A lot of people have been lucky to have found what they’re good at and incorporate it into their lives as a career or hobby. One of those lucky people is Ashwin “Smash” Seegobin. Animation and music production are his things and he’s found a way to blend that together in a recently released single called Road. The single is a collaborative effort between Jamaican dancehall artiste Reanno Devon “Busy Signal” Gordon, Smash and Badjohn Republic.
The song’s video has a retro video game feel and asks its viewers to insert coins as it begins. It then shows a futuristic big truck with music boxes. Throughout the video the lifeline of the animated characters Smash, Badjohn Republic and Busy Signal are seen on screen. The phrases Get Ready and Last Lap also flash on screen throughout the video.
The 35-year-old, British-born TT citizen got a degree in animation in 2006.
In 2011, he left the UK and came to TT. In the three years that he stayed in TT, he trained as an audio engineer with locally-developed music production company Precision Productions. There, he said, “I learnt the majority of my skills to work in the music industry and sustain a living through production and audio engineering.”
Seegobin is particularly proud of this video. “It's the first project where I have combined my passions of music, art and animation into one. It has been a long-term, personal goal of mine that I'm particularly proud of,” he said.
The Road has been four years in the making, with the animation taking 12 months to complete. Kyle Phillips of Badjohn Republic did the co-production on the song.
In 2014, Seegobin had recorded Busy Signal on a different beat but did not release that song.
“On my return to the UK I spoke to him and he said he no longer wanted to do that original track I recorded, however, he said, 'vocals are never wasted' and to work on it."
That was all the encouragement Seegobin needed to “go away and figure something out.”
In 2015 he began remaking the beat and trying different ideas. In 2016 he returned to TT and was in the studio again with Phillips.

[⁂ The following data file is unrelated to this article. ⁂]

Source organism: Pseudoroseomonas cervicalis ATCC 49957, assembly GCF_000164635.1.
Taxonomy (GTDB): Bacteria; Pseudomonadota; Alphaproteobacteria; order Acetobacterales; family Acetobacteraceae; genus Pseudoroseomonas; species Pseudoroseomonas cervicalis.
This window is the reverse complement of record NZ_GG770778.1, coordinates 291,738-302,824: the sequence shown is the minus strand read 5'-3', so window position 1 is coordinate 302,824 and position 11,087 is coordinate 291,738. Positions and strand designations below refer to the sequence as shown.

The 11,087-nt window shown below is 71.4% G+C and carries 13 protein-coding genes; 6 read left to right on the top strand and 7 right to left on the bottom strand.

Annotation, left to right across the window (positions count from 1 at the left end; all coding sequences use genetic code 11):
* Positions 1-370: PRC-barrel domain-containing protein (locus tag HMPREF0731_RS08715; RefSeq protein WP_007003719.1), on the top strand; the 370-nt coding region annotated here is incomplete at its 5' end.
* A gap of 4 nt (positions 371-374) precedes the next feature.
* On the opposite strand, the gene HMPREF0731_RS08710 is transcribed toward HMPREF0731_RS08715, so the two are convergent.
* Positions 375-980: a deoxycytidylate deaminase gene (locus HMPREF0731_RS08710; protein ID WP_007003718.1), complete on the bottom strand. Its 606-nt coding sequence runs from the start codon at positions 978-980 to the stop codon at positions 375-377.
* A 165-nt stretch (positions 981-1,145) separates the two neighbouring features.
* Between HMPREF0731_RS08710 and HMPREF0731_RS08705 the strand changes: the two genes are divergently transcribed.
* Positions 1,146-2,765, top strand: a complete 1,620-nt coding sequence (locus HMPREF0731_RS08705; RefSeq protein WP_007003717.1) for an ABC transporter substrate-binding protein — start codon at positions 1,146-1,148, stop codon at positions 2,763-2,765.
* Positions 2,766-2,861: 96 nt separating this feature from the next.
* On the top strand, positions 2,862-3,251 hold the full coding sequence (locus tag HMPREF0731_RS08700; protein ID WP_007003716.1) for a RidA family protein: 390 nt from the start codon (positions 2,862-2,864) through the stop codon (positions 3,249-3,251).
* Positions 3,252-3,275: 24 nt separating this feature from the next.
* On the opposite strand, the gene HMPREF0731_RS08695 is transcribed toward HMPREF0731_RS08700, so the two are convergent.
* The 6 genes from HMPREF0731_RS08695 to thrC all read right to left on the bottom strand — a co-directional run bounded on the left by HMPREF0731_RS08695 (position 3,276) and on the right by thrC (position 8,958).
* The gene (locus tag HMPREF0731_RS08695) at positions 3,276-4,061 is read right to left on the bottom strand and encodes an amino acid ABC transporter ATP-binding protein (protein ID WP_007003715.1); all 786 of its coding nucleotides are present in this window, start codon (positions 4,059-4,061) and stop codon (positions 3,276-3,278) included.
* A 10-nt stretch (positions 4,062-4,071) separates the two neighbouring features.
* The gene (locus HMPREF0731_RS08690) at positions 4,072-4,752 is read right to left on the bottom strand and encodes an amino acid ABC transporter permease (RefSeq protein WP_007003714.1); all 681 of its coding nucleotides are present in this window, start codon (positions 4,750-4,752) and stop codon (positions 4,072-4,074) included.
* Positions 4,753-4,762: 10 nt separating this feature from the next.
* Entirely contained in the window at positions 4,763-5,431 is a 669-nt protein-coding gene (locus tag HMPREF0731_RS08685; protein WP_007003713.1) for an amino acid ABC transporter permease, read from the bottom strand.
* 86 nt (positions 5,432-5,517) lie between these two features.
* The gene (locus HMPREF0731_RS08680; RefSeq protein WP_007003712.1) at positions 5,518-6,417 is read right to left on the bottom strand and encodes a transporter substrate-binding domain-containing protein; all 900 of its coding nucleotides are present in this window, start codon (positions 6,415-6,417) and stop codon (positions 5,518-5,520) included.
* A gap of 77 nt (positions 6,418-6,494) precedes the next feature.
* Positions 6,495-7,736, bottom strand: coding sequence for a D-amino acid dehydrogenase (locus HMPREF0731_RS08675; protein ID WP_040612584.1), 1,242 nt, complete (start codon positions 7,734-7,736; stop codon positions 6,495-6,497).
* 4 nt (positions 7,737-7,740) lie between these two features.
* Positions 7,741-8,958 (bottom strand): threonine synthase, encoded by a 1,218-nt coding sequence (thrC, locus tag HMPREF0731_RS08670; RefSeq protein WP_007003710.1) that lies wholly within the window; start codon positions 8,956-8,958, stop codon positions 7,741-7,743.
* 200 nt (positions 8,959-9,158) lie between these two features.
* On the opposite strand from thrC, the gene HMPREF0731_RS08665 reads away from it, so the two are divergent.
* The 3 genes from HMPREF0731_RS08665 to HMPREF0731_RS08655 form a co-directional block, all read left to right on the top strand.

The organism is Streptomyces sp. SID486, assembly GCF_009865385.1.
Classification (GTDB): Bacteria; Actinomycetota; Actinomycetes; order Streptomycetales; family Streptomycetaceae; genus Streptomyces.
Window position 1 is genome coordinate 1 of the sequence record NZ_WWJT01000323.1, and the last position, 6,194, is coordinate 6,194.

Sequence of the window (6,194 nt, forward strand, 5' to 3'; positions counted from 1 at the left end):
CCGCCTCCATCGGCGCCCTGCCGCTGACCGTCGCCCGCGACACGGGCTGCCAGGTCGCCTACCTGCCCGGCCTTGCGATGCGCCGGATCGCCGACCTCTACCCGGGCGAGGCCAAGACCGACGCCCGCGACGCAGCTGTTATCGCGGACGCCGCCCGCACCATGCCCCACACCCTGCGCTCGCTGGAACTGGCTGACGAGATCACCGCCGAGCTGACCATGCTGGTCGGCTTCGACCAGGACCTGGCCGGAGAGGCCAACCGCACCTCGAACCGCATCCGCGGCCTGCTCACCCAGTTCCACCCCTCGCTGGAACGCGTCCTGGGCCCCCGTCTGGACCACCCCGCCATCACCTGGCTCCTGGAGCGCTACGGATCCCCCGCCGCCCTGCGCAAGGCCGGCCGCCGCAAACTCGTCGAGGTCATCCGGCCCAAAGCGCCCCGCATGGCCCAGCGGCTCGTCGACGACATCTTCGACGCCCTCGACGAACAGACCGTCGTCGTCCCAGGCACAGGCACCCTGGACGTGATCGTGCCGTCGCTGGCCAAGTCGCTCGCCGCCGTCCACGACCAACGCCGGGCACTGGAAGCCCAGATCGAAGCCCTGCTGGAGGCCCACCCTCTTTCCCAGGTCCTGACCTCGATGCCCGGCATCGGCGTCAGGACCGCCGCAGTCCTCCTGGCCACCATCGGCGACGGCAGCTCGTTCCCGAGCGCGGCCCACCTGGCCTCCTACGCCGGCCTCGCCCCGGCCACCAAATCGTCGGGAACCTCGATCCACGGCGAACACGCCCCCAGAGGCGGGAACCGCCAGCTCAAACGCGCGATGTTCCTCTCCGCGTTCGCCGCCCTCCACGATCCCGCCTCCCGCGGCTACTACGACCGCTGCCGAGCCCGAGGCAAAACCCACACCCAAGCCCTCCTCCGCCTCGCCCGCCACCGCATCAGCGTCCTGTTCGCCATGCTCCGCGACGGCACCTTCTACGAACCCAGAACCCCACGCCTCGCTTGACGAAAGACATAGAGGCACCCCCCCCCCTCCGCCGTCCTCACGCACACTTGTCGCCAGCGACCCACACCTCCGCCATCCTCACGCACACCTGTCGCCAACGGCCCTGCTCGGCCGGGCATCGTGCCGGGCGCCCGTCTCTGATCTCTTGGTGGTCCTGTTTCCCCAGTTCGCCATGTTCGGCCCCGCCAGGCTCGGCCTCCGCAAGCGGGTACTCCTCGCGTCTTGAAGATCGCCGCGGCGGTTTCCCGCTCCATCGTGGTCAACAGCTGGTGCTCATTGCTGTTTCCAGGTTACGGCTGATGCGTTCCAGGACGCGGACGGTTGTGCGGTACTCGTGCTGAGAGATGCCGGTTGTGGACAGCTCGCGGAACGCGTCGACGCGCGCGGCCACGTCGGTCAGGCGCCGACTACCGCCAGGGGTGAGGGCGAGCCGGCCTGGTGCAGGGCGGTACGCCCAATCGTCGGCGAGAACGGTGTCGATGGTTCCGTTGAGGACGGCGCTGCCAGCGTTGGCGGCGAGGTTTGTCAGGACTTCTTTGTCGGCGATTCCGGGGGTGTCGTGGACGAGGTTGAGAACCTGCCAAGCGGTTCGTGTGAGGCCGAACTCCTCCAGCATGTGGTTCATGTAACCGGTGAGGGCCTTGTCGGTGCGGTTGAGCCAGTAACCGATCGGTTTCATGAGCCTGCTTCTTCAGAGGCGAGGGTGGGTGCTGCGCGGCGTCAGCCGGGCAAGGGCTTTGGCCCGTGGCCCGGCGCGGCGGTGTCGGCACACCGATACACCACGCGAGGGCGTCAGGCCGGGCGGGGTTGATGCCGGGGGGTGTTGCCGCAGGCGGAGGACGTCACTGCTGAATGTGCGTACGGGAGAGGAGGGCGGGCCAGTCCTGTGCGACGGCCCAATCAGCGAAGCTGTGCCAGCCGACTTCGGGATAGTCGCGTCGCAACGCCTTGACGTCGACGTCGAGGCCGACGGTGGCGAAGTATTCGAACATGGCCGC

He then played for him what he had done and they worked on it some more.
“That night was when we transformed the record to something completely different and we liked the direction it was going. We were under no time constraints or pressure, we were just having fun,” Seegobin said.
Seegobin said at the start of 2019, he and Phillips were getting close to completion, musically. “I started thinking about how to make this different. I’ve always wanted to combine my art/animation with my music and it just felt like the right time to do it.
“I spent a few days coming up with different concepts. I ended up choosing a video game for various reasons. The first being, I'm a big retro gamer. Having studied art and animation games play a big part in my growing up and development as a visual artist. The second reason was I wanted to express how I feel what Carnival is in respect to being an independent creative. A game you have to play well in order to survive or win,” he said.
Because of the complexity of 3D animation, he got help from Christopher Gibbons, a friend he studied animation with at university.
“We bounced ideas and worked on it for ten months until it was done.”
For him, it was not about creating a hit or competing with anyone.
Seegobin said he and Phillips were happy to have finished something that would have taken a very big team to complete.
“For us that’s a huge win. Personally it is a milestone in my career of being able to finally combine my art/animation into one project and doing it pretty much all on my own at such a high quality.”
He hopes this project can inspire young creatives who might be “caught between different disciplines” and who might not be sure as to exactly what their chosen path might be.
Seegobin wants creative young talents to know that it is okay to do multiple things. He also mentors at the Academy of Contemporary Music, UK, where he tutors young adults in music production, audio engineering and art.